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Walmart’s Freshness Algorithm; A Great Example of Algorithmic Retailing

By Robert Hetu | March 13, 2018 | 0 Comments

Smart MachinesData and Analytics StrategiesAI

When I introduced the concept of algorithmic retailing two years ago my definition was simple. The application of big data through advanced analytics across an increasingly complex and detailed retail structure to deliver an efficient, flexible, yet unified customer experience.

Algorithmic Retailing Defined
Gartner 2016

In a recent blog post, Walmart announced Eden, a solution that “leverages sophisticated technologies such as machine learning, but we’ve made it simple enough for all of our associates to use. Eden’s suite of apps helps Walmart associates better monitor and care for fresh fruits and vegetables that are waiting to be shipped from distribution centers to stores. That could mean more efficiently ripening bananas, predicting the shelf life of tomatoes while they’re still on the vine, or prioritizing the flow of green grocery items from the back of the store to the shelf.”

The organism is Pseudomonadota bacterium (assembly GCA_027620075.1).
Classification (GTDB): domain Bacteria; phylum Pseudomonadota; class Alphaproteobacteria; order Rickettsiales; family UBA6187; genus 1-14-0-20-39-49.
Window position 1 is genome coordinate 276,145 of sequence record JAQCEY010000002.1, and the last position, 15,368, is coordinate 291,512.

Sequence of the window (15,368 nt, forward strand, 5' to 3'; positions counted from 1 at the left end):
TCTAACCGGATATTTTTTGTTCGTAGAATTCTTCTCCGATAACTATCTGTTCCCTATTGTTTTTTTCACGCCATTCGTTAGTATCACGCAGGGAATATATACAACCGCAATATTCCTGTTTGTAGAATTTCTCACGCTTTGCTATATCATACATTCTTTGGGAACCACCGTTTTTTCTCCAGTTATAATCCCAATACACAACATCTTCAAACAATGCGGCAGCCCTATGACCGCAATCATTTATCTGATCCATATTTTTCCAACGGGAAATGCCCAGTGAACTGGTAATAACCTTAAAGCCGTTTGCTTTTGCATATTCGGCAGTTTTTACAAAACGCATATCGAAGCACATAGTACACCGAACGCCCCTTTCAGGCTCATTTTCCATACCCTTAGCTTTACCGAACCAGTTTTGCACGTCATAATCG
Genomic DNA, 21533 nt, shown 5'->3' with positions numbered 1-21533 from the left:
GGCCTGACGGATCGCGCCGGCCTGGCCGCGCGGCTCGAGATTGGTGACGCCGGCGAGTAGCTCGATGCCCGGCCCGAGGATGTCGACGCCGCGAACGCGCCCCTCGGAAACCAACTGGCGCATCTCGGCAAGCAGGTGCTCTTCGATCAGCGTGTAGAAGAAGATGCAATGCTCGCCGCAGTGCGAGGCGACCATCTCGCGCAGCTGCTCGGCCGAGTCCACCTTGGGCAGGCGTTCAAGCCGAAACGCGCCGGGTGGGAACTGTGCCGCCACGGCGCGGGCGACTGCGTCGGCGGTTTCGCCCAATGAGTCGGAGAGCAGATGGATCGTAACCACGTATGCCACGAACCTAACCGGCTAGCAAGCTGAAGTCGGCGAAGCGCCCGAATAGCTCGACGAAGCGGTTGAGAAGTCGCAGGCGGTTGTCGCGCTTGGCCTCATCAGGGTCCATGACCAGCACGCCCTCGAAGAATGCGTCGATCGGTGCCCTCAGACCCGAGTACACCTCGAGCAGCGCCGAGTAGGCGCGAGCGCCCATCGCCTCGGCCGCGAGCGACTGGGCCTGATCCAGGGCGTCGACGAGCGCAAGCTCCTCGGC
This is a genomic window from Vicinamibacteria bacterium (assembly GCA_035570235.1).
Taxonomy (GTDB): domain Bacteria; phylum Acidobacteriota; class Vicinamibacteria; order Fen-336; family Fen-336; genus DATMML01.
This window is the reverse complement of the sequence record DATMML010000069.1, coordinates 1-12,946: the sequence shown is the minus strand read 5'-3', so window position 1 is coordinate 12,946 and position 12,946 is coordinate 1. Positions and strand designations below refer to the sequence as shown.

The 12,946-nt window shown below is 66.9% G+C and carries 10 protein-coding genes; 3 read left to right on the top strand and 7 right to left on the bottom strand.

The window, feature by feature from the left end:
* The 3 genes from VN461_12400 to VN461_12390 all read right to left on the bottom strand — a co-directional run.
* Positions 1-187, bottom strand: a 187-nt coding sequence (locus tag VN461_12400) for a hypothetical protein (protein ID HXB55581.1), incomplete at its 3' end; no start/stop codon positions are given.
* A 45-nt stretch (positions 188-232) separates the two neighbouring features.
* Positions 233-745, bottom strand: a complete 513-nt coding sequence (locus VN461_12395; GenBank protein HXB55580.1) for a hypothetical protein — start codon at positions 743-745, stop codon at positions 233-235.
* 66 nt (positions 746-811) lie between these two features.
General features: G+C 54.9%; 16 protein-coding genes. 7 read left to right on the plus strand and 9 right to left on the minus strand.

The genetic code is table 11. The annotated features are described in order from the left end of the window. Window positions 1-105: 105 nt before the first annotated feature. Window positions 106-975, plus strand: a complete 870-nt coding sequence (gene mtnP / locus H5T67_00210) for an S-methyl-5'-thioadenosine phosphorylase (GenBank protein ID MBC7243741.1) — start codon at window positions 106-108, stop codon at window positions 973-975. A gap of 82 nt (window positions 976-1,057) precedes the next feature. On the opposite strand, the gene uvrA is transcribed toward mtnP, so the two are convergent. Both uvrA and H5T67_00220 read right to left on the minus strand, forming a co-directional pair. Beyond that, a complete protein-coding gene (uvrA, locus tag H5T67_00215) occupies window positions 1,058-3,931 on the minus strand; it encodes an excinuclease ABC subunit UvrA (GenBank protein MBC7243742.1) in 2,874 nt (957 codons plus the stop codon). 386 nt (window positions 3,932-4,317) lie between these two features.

This is a great illustration of how algorithmic retailing will enhance customer experiences and improve retailer performance.  By enabling associates to extract knowledge from big data through machine learning via an algorithm, they are embracing the KISS method, Knowledge, that leads to Innovation and Strategy, at the Speed required to deliver results.

Gartner 2016
Gartner 2016

Walmart indicated that it has already prevented over $86 Million in waste and that it expects to save $2 Billion over five years.  What a great example, made even better since it rose from ideas within the ranks of its associates.  Gartner clients can read more on algorithmic retailing here:

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